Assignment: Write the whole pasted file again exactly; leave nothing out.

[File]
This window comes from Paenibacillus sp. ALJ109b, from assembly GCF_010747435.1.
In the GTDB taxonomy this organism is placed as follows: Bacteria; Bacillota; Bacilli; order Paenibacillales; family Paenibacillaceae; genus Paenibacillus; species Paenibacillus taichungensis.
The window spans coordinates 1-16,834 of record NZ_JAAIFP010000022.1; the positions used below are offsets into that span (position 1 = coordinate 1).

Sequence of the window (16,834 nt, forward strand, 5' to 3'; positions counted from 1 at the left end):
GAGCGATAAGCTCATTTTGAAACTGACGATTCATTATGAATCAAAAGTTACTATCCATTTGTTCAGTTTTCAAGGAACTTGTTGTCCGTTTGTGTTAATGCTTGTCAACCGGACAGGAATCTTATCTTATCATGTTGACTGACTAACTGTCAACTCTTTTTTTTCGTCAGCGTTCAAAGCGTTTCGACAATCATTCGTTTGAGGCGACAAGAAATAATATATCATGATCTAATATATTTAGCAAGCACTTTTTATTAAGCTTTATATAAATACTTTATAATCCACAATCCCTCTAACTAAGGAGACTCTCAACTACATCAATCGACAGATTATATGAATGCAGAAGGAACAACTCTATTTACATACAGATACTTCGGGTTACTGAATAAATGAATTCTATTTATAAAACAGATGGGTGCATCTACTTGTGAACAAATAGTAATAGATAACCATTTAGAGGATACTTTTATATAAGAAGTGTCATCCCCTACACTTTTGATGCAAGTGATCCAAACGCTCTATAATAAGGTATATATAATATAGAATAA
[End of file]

This window comes from Paenibacillus sp. ALJ109b, from assembly GCF_010747435.1.
In the GTDB taxonomy this organism is placed as follows: Bacteria; Bacillota; Bacilli; order Paenibacillales; family Paenibacillaceae; genus Paenibacillus; species Paenibacillus taichungensis.
The window spans coordinates 1-16,834 of record NZ_JAAIFP010000022.1; the positions used below are offsets into that span (position 1 = coordinate 1).

Sequence of the window (16,834 nt, forward strand, 5' to 3'; positions counted from 1 at the left end):
GAGCGATAAGCTCATTTTGAAACTGACGATTCATTATGAATCAAAAGTTACTATCCATTTGTTCAGTTTTCAAGGAACTTGTTGTCCGTTTGTGTTAATGCTTGTCAACCGGACAGGAATCTTATCTTATCATGTTGACTGACTAACTGTCAACTCTTTTTTTTCGTCAGCGTTCAAAGCGTTTCGACAATCATTCGTTTGAGGCGACAAGAAATAATATATCATGATCTAATATATTTAGCAAGCACTTTTTATTAAGCTTTATATAAATACTTTATAATCCACAATCCCTCTAACTAAGGAGACTCTCAACTACATCAATCGACAGATTATATGAATGCAGAAGGAACAACTCTATTTACATACAGATACTTCGGGTTACTGAATAAATGAATTCTATTTATAAAACAGATGGGTGCATCTACTTGTGAACAAATAGTAATAGATAACCATTTAGAGGATACTTTTATATAAGAAGTGTCATCCCCTACACTTTTGATGCAAGTGATCCAAACGCTCTATAATAAGGTATATATAATATAGAATAA